|Who are these characters? |
You've never seen them before, right? Yeah, tell me about it.
So let’s say you have kids who are really into some obscure video game. Or some non-merchandized TV show. And they want a theme room. Welcome to my world, people. My kids don’t just like things, like normal people. They get obsessed. Seriously. Also, I’m crafty, so when I tell my kids that “they” don’t make that toy or costume, my kids are like, “That’s OK, mom, you can make it for us.”
Many of my “make it for them” moments are such ludicrously time-consuming labors of love that I don’t even post them here, because they look like a bad case of Pinterest-perfect mommy syndrome. I’m not perfect. I’m just crafty. And slightly (charmingly??) insane.
But this latest project was just so… do-able! It didn’t require hours in front of the TV, hand sewing tiny cones stuffed with batting onto a certain Bowser costume. It didn’t require mad miniature gown-sewing skills like a certain Rosalina plush doll. It was easy!! When I searched for a tutorial before I began, I didn’t find anything that fit the bill. And when something doesn’t exist, apparently I make it. So I’ll make a tutorial. Here ya go.
How to make your own wall stickers
|Papilio waterproof vinyl|
That link is for 10 sheets of Papilio 8.5X11” waterproof vinyl. You can buy single sheets, or 100-packs (or more). It also comes in larger sizes if you have a big fancy printer that can handle that kind of action. Note: This vinyl is designed to work with inkjet printers only!! You need access to an inkjet printer. They do also make a laser printer vinyl. It is likely the same adhesive and would work the same, but I didn’t test that, so I don’t know.
2) Find images online. For 8.5X11” paper scaled images, I found that at least 500 pixels in each dimension made decent enough stickers. The higher resolution, the better.
3) Resize the images. I used Photoshop to make them the right size to fit on my paper. I’m assuming everyone has a favorite photo-editing program. Use that. Make them fit on paper. If you have decent resolution to start, keep it at 100-300 pixels/inch or so. You don’t need any higher resolution than that for this.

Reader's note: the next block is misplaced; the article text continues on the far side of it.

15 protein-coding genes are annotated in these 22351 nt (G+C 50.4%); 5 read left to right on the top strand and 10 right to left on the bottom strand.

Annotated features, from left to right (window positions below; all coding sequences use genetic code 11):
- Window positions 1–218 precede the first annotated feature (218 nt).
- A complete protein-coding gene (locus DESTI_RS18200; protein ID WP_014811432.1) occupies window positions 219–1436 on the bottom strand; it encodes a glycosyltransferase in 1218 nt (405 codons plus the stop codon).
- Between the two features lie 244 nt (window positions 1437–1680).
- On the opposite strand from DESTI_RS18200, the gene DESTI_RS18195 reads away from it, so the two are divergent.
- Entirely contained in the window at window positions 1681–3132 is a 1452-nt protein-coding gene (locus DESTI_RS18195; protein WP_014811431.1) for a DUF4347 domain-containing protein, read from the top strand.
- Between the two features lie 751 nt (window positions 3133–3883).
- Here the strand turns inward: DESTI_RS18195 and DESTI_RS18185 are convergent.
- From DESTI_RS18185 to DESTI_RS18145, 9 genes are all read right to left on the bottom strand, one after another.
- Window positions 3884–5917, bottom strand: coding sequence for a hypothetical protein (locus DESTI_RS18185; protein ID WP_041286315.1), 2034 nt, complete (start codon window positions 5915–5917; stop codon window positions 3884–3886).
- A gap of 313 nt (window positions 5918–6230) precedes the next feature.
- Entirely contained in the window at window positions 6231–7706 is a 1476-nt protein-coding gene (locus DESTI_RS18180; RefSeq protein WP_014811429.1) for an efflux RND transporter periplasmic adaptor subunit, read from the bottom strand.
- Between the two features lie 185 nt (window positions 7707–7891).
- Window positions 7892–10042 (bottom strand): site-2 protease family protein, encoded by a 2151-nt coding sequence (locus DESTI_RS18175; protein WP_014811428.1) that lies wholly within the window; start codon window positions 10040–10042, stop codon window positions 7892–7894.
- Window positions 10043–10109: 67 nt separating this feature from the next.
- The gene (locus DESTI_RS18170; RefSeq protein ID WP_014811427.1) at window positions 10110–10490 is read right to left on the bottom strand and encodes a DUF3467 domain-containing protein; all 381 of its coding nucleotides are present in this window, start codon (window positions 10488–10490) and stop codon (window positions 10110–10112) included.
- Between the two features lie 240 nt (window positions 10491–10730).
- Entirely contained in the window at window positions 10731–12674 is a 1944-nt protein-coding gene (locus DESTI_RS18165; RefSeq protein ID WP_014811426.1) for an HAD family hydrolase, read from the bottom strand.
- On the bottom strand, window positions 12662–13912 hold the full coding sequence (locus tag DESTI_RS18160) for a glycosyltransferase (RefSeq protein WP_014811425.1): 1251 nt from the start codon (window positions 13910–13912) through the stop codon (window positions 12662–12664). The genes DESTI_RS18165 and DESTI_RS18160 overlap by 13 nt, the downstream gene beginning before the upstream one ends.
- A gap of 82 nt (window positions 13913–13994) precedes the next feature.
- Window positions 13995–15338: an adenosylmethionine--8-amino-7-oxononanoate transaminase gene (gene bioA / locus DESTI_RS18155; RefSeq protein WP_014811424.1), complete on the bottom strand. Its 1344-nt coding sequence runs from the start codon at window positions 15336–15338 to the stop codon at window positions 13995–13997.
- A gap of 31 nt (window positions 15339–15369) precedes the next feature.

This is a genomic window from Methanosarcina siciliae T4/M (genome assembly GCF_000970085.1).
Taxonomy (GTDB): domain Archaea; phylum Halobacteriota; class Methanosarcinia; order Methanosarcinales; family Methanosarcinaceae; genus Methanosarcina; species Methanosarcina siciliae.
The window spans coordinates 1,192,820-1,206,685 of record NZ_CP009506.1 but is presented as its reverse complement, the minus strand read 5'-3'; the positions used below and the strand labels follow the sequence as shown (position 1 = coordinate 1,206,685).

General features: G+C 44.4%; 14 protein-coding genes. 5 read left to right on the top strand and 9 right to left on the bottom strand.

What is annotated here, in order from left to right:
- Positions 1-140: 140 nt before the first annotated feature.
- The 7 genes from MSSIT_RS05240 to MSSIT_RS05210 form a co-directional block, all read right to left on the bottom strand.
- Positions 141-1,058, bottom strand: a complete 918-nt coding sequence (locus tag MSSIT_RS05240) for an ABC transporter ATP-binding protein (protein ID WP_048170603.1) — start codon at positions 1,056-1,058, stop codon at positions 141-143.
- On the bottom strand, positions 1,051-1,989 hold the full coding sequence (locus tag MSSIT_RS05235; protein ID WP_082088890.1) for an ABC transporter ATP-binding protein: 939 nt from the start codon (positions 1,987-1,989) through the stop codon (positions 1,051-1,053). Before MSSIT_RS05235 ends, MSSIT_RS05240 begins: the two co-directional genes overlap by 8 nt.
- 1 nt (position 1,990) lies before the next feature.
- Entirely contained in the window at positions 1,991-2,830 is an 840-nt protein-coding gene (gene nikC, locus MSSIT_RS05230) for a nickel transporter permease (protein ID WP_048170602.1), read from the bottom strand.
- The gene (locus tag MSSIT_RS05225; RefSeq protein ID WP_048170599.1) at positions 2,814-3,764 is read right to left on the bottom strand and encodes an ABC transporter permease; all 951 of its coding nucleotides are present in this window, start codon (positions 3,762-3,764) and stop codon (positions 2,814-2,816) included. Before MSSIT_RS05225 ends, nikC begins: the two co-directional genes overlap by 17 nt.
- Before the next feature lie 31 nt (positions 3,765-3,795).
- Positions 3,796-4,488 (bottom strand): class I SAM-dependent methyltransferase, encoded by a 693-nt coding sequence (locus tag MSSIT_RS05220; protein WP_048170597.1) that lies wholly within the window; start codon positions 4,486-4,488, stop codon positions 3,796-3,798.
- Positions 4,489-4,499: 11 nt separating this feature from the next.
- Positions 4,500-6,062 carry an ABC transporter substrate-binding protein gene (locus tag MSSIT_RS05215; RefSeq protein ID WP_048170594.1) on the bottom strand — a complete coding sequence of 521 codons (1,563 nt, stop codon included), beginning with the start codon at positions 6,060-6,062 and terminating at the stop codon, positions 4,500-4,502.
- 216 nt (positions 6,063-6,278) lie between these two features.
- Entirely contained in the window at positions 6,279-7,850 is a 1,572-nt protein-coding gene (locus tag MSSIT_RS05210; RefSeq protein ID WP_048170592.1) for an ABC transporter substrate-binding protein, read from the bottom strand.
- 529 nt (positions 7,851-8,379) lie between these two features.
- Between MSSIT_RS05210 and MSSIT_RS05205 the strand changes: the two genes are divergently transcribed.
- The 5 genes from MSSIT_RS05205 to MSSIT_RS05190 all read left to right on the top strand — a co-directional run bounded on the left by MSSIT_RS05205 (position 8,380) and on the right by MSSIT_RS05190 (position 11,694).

4) Print your images onto the vinyl. Use the glossy photo paper setting. I just did normal quality, and they look good enough to me, and my kids are thrilled.
5) Let them dry and then carefully cut them out. I’m sure you could use a utility knife or some fancy stuff to cut them perfectly. I used my junk drawer scissors. The directions say to let them dry for at least 15 minutes. They seemed quite dry to me after just a few minutes.
6) Peel and stick. The peeling can be a little tricky to get started. You know, stick your fingernail in or kind of mush the vinyl sideways with your finger until a little edge comes loose. Be careful at thinly cut parts not to tear the vinyl. Stick em on the wall. Be a hero.
|Princess room becomes Kirby-themed "King Dedede's castle!"|
So basically, my entire tutorial is, like, go buy Papilio vinyl sheets. Yup. You’re right. I don’t work for them. I didn’t get paid to tell you this. There may well be other products that would do the same thing. I did this. It worked.
A note on the vinyl. Papilio also makes a product called “removable” vinyl. That seems like it would be the right thing, but it isn’t. It peels right off the wall while your child sleeps and then they cry in the morning, and you cry too because you foolishly bought 100 sheets of it for $70-something and it didn’t work. Boohoo. The stuff I used is labeled as “permanent” adhesive. That seems scary, I know. I tested a sticker in an unobtrusive area for 2 weeks and it came off fine. The paint finishes in my kids’ rooms are eggshell or satin or some other word that means somewhere between flat and semi-gloss. One has a glitter glaze. Neither finish was damaged at all after two weeks. Beyond that, I can’t make promises, but two weeks seemed like a reasonable test period to me. I encourage you to buy a single sheet and do your own testing on your wall to make sure it’s safe.
A note on copyright. I don’t own the images on these stickers. They are from the Kirby video game and TV show, and then shamelessly stolen from the web using Google image search and my trusty right click button. I made these stickers for my own personal use and will not be selling them. If you make stickers with copyrighted characters, don’t sell them, K? Kirby people, please don’t sue me or whatever. If you made wall stickers, dudes, I so would have bought them. Trust me when I tell you that whatever crap you have made, I probably own it already, two of them in many cases, one for each kid. And if you would re-release the King Dedede plush toy, that would be awesome, because otherwise I’m going to have to make two of those bad boys by Christmas…